Overhaul Your Diet For Spring!

As most American’s are cleaning their homes from top to bottom, inside and outside, it’s time to clean your diet! Winter takes a toll on our bodies. From the lack of sunshine (Vitamin D) and people tend to pick hearty food options during the winter months.

Spring is a great time to restructure your diet because there are many more nutritionally valued foods available. Fruits and vegetables can be found easily at grocery stores and farmers markets. So what kind of foods should your start including in your diet?


Yes, you can get strawberries all year round, but late spring is their season for perfect ripening! Just one cup of strawberries is 100% of your daily vitamin C and contributes to 3.5 grams of fiber.


Asparagus is a great spring veggie. They are packed full of iron, B vitamins, and vitamin C! Asparagus like the colder months but are ready to be picked from March to June. Fun tip, if you decide to grow your own, after harvesting the stalks, they will continue to grow until the end of their growing season. Just be sure to cut them just above the roots.

Beans and peas

Beans and peas are very easy to grow and offer a lot of fiber and plant protein to your diet. Dark green peas will give you plenty of B vitamin and zinc. While snap peas or snow peas offer a good source of vitamin C.


Apricots are a great source for beta-carotene, potassium, vitamin C, and fiber. An apricot is about 50 calories of sweet and juicy fruit. There are many uses for apricots too, from salsas, snacks, jams, salads, and sandwich additives.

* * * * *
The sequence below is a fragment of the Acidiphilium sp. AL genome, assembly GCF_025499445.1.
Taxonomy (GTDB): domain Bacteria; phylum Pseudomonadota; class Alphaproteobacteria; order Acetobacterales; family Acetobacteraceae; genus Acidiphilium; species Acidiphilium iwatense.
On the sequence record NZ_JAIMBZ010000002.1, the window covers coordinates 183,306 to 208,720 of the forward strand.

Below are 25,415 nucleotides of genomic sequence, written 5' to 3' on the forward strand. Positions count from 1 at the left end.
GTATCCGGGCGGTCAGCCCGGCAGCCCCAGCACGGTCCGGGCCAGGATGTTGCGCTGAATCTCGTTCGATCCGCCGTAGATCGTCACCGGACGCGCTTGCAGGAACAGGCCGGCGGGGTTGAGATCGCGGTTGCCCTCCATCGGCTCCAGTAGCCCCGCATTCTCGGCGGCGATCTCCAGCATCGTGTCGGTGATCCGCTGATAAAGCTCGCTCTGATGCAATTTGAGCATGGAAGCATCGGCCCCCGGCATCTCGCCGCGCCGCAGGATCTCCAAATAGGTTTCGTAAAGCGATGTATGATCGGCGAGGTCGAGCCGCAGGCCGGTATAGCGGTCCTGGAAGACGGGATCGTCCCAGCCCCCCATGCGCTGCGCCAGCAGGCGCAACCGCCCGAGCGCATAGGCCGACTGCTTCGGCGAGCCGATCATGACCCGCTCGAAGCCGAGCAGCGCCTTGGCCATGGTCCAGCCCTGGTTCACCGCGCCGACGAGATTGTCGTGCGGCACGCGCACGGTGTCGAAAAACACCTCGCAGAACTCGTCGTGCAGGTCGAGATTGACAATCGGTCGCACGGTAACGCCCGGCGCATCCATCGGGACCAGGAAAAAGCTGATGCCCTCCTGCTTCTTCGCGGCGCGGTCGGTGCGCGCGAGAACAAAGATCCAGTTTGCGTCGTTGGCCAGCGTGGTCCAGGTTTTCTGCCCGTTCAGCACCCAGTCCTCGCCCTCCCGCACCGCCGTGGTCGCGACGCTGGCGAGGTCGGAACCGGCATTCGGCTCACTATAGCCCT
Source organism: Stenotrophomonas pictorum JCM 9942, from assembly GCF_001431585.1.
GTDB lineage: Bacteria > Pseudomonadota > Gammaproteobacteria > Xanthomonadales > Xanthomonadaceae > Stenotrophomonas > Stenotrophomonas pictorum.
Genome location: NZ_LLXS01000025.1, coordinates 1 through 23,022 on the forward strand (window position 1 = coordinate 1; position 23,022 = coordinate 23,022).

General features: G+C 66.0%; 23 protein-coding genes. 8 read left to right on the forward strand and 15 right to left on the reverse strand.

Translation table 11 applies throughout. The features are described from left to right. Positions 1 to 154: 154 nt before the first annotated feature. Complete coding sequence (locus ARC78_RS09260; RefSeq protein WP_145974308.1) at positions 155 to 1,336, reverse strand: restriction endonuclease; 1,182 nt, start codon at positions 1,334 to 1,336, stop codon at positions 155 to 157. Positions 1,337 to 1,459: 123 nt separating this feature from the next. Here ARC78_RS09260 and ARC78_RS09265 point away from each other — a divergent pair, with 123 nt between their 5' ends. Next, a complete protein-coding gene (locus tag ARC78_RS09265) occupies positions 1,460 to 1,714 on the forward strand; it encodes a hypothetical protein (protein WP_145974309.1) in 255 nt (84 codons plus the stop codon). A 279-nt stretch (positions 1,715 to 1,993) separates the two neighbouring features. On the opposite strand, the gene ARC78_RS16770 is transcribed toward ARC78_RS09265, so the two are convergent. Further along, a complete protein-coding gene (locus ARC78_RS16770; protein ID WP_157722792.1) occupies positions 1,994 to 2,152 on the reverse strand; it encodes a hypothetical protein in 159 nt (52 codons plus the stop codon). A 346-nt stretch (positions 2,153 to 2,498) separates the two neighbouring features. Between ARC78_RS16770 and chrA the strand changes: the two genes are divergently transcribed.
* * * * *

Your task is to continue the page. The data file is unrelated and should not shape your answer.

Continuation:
Artichokes are usually available throughout the year but the time to buy is now. Artichokes are packed full of fiber, iron, potassium, magnesium, folic acid, and vitamin C.


If you have ever grown rhubarb, you know that it grows in abundance. That’s a good thing since one stalk of rhubarb packs vitamin C, potassium, and manganese. It’s very important to remember that only the stalk should be eaten. The leaves of rhubarb are toxic and should not be used for cooking or eating.

Morel mushrooms

Morel mushrooms pop up every spring. They are related to truffles and are easily spotted. They are spongy and appear to have a honeycomb design. Morels are great for soaking up flavors of the dish they are prepared in. Most farmers markets will have them for sale. But remember, if you go “morel hunting”, be sure you are picking the correct mushroom. Many mushrooms are toxic and deadly and only professionals should pick wild mushrooms.

These are just a few healthy options to help kick start a healthy spring diet.

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